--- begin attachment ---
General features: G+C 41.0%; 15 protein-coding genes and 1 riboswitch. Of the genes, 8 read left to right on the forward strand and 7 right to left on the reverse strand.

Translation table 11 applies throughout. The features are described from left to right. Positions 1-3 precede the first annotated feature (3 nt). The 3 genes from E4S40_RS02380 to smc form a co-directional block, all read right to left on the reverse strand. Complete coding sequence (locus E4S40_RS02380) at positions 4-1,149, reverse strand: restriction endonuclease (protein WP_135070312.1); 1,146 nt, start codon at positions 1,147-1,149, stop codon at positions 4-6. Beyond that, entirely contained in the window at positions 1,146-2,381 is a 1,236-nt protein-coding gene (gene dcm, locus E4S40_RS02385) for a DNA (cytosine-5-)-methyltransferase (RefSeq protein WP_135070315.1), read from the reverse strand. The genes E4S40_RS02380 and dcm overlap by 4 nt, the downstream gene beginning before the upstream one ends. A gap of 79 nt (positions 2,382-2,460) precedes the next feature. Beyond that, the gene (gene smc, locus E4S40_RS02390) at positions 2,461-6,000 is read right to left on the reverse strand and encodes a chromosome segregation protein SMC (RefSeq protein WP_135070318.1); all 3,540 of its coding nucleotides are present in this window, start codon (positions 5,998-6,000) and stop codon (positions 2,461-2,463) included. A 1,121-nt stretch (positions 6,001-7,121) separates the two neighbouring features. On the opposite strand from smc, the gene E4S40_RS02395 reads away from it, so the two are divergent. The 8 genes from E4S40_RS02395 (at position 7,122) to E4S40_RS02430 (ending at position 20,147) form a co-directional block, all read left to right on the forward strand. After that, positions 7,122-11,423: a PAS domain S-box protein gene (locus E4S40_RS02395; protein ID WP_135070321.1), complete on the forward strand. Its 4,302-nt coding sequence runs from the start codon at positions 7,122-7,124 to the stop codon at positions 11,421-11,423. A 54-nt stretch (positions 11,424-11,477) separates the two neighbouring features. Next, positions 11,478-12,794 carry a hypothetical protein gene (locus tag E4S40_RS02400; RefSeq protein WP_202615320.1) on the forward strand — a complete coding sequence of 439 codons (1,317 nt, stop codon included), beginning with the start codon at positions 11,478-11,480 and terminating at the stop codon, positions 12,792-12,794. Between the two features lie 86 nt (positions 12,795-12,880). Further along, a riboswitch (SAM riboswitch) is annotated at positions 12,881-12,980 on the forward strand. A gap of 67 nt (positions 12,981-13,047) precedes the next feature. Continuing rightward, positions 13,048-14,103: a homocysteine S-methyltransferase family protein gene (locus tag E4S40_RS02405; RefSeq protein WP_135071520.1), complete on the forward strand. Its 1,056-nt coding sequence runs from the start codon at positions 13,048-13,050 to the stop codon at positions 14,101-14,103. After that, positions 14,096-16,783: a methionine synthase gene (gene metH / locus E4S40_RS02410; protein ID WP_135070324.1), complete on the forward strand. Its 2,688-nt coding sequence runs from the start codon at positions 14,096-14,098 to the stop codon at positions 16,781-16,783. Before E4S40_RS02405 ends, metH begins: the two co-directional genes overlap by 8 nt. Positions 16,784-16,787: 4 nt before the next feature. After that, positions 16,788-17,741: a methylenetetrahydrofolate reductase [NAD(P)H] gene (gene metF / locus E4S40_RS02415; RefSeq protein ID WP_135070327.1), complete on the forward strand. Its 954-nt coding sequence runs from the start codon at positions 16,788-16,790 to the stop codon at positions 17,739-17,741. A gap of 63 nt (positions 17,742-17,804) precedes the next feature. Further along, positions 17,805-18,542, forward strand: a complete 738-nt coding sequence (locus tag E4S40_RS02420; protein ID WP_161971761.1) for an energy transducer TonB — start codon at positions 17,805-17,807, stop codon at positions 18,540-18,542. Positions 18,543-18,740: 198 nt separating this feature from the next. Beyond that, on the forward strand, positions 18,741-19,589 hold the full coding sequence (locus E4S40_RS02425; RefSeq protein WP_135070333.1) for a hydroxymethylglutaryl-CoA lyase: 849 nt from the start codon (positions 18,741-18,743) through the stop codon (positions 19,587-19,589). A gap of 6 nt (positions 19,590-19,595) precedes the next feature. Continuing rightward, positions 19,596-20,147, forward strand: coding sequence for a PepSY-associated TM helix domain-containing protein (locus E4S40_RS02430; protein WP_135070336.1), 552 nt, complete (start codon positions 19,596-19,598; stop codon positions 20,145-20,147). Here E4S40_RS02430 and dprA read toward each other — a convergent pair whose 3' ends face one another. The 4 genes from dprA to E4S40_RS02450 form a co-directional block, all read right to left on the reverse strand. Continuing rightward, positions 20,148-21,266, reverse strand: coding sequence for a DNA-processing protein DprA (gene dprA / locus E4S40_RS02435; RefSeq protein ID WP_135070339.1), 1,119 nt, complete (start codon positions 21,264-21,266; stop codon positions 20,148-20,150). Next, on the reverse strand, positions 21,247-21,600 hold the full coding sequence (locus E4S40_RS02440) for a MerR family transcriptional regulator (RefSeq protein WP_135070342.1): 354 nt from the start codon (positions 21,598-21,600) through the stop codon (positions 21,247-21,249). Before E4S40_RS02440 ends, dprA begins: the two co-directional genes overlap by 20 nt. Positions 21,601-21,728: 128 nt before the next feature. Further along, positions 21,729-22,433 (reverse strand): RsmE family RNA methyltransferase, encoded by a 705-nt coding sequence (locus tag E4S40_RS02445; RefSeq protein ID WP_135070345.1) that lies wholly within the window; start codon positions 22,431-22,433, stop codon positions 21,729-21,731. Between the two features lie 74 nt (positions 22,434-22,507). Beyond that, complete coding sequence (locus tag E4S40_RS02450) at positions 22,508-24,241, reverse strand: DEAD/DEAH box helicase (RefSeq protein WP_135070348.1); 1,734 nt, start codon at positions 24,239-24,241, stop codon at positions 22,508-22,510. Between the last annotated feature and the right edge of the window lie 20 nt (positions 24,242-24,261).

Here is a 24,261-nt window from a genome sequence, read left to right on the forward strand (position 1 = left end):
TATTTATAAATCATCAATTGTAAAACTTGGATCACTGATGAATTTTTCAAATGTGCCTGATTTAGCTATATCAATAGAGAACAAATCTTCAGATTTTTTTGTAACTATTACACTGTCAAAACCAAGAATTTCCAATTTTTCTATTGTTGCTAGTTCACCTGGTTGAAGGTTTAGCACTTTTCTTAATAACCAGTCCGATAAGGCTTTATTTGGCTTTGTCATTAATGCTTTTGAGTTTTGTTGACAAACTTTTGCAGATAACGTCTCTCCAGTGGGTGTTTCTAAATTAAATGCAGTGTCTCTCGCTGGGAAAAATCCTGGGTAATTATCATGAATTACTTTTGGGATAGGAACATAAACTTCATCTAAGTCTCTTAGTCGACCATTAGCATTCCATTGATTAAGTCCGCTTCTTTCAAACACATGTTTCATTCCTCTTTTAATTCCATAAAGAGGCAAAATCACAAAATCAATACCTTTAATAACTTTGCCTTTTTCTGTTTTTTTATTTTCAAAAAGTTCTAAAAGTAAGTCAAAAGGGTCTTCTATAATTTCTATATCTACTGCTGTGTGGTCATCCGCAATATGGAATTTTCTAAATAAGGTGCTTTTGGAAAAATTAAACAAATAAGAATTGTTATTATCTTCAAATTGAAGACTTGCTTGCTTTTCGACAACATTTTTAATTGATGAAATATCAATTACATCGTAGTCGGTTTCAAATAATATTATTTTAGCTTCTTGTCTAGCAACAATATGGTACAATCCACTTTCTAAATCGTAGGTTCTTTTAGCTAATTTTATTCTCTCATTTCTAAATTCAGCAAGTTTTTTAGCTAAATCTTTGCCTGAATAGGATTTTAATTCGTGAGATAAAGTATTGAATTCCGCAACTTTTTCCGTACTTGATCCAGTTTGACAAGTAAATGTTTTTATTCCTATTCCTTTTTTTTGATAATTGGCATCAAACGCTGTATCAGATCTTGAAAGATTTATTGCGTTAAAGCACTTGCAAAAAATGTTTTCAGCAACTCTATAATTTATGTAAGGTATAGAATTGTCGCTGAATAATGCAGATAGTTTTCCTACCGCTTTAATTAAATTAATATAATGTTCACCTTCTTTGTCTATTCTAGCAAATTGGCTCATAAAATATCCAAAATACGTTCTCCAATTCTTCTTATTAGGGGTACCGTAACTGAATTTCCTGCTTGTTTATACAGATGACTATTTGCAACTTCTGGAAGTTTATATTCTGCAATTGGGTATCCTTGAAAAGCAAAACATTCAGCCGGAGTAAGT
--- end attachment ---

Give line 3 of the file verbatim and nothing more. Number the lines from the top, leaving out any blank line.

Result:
Here is a 24,261-nt window from a genome sequence, read left to right on the forward strand (position 1 = left end):